Philippines: ‘Bounty hunters’ use Facebook’s fake-news tool to target tech companies
Philippines: Philippines police say they have arrested a man for allegedly running a bounty hunt on Facebook, accusing him of stealing money and threatening his victims.
The arrest comes after a woman in the capital Manila filed a complaint alleging she was blackmailed by one of the suspects, according to the Philippines Department of Public Security.
The complaint, filed on Friday, accuses the suspect of violating Philippine law by running a fake-gift program, using Facebook’s Marketplace platform, and running fake Facebook accounts to make payments to a woman named “Rumi.”
The suspect allegedly used a Facebook Marketplace program to create fake Facebook profiles and then sell them for P200,000 each, according the complaint.
The suspect, identified by police as 28-year-old “Bryan” (also known as “Takumi”), has allegedly also used Facebook’s Messenger service to make fraudulent payments of P1 million to Rumi, according police.
Police say they arrested Bryan on Monday.
“The victim was threatened that if she didn’t pay the money, she would be left with no money,” Police Superintendent Jose Lito said at a news conference.
Police said Rumi paid Bryan between P5 million and P10 million to set up fake Facebook groups and fake Facebook posts on her own account, and to create “bounty” posts on Facebook.
Bryan allegedly posted fake Facebook status updates about the case to Facebook, saying he was an investigator who “worked on the case.”
Rumi also allegedly used Facebook to promote a fake Facebook page that advertised for the murder of the woman who Rumi allegedly raped, police said.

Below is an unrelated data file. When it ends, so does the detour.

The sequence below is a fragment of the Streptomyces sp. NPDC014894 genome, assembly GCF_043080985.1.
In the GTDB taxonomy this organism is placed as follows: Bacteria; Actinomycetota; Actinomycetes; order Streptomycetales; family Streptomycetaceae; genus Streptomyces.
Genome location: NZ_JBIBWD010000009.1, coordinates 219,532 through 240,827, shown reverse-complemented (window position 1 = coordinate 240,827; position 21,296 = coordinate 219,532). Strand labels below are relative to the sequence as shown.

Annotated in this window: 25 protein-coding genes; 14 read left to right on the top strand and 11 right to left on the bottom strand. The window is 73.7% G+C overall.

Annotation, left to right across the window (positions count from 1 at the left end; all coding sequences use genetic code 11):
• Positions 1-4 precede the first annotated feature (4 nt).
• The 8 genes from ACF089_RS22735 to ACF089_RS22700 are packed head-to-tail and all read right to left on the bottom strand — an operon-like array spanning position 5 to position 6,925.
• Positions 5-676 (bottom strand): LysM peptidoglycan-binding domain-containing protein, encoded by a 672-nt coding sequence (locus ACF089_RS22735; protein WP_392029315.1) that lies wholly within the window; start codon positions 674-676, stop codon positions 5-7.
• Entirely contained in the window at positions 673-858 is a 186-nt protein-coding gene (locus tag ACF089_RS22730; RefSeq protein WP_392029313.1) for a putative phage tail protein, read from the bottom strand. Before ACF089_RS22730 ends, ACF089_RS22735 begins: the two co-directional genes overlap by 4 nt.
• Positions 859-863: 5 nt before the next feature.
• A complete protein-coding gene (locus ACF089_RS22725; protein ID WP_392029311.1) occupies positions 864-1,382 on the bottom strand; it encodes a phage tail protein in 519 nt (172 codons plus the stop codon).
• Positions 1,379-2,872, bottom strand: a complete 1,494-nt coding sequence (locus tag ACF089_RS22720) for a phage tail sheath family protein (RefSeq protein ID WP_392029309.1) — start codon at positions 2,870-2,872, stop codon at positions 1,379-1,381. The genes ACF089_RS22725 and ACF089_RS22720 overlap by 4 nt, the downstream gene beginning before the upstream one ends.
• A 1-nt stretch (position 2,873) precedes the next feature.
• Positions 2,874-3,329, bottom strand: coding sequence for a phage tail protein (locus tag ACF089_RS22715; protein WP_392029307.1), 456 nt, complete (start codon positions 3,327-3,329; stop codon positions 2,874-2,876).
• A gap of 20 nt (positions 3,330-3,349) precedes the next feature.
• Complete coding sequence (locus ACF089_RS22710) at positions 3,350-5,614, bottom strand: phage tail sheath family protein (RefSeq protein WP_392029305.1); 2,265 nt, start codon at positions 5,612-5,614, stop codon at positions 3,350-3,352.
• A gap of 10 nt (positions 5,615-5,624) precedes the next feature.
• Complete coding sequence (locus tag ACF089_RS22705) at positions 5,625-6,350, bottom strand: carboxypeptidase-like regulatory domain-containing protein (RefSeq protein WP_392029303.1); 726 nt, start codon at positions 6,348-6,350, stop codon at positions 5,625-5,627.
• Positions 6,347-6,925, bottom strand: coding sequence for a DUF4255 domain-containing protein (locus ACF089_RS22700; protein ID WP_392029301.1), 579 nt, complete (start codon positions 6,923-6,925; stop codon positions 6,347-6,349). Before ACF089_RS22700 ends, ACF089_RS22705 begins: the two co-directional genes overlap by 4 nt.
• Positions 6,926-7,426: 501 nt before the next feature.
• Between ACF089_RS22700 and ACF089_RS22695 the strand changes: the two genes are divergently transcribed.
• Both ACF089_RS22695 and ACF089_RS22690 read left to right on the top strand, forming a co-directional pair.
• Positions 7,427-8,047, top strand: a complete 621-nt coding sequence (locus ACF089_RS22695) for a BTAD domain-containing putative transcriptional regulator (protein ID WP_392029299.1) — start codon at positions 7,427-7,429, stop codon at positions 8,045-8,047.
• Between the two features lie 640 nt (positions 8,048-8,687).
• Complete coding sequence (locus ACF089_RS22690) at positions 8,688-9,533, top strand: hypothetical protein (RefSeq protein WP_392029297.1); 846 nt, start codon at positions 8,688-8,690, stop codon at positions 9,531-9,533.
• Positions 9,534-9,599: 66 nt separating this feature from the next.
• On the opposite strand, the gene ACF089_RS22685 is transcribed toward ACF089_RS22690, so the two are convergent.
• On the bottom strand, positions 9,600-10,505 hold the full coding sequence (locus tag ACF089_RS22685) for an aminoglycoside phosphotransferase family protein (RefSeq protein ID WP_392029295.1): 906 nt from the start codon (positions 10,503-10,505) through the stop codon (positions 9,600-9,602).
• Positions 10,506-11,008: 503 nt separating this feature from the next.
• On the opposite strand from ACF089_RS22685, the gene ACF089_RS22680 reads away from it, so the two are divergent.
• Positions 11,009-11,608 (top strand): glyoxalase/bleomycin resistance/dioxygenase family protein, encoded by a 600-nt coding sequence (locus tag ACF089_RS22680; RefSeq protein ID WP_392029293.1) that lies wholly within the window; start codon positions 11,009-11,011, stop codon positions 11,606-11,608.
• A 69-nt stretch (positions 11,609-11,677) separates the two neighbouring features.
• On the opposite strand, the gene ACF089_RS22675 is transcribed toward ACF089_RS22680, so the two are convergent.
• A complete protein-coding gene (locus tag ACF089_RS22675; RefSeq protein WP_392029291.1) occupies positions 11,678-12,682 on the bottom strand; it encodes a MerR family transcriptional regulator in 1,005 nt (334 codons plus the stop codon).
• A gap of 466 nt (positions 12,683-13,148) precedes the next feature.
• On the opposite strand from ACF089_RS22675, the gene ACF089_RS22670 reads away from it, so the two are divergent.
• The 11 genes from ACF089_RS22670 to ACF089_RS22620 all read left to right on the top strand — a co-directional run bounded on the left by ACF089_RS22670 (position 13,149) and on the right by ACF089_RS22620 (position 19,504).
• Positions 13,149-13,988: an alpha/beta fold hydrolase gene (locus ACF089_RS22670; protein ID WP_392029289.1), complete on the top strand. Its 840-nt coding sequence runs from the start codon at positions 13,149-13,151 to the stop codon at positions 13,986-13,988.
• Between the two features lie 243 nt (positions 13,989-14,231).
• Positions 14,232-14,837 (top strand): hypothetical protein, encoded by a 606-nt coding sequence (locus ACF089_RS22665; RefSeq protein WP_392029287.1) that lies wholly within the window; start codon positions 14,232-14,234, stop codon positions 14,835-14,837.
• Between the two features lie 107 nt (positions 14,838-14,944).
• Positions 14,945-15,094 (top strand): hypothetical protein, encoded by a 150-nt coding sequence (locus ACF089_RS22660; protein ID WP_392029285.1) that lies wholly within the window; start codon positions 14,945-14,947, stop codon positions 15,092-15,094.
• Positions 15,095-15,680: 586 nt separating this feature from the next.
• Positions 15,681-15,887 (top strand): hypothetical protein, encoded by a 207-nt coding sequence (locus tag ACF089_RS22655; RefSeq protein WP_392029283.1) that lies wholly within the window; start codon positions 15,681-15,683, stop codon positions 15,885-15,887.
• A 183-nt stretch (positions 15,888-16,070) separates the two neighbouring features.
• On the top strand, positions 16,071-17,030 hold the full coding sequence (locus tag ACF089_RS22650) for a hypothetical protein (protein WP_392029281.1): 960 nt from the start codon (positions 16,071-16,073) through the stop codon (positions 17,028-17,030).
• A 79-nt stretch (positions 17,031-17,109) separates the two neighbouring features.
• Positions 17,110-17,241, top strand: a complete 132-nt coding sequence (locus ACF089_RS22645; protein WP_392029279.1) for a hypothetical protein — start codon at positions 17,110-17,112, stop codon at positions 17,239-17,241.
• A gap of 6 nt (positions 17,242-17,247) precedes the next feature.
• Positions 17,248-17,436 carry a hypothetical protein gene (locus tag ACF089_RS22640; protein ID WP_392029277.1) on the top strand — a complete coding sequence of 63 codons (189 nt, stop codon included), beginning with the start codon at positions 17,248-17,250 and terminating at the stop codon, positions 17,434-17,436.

Police also said Ruminas Facebook page contained a fake account that was used to solicit other victims to come forward with information about the alleged case.
Rumi was arrested on Thursday in Manila.
Philippine President Rodrigo Duterte also denied the allegations.
“I don’t know how I can believe this.
I’m not even going to answer to it,” Duterte said at an event at the National Palace in Manila, where he is attending a summit with China’s Xi Jinping.
Duterte was referring to the allegations that he raped Rumi after the two had an affair in 2010.
In March, Duterte signed into law a law that allows police to search Facebook’s servers for the location of any user who has posted a threat or a bounty.
“They [police] are not going to find anything.
I know that I am the president of the Philippines and that I can do whatever I want.
I can make these things happen,” Duterte told reporters after the signing.
He also said that he would pay Rumi for her silence, though he later clarified that he did not mean that he was paid by Rumi.
“If she has nothing, then we will pay you,” Duterte reportedly said.
The Philippines has seen a spate of recent cases of online harassment and threats, which have led to an increase in police investigations.
Last month, police in the central city of Davao arrested a 23-year old man on charges of harassing women and posting fake posts about them on social media.
In February, authorities in the southern city of Cebu arrested a 27-year long-time Facebook user who they said threatened to kill her mother and a 16-year former employee of Facebook.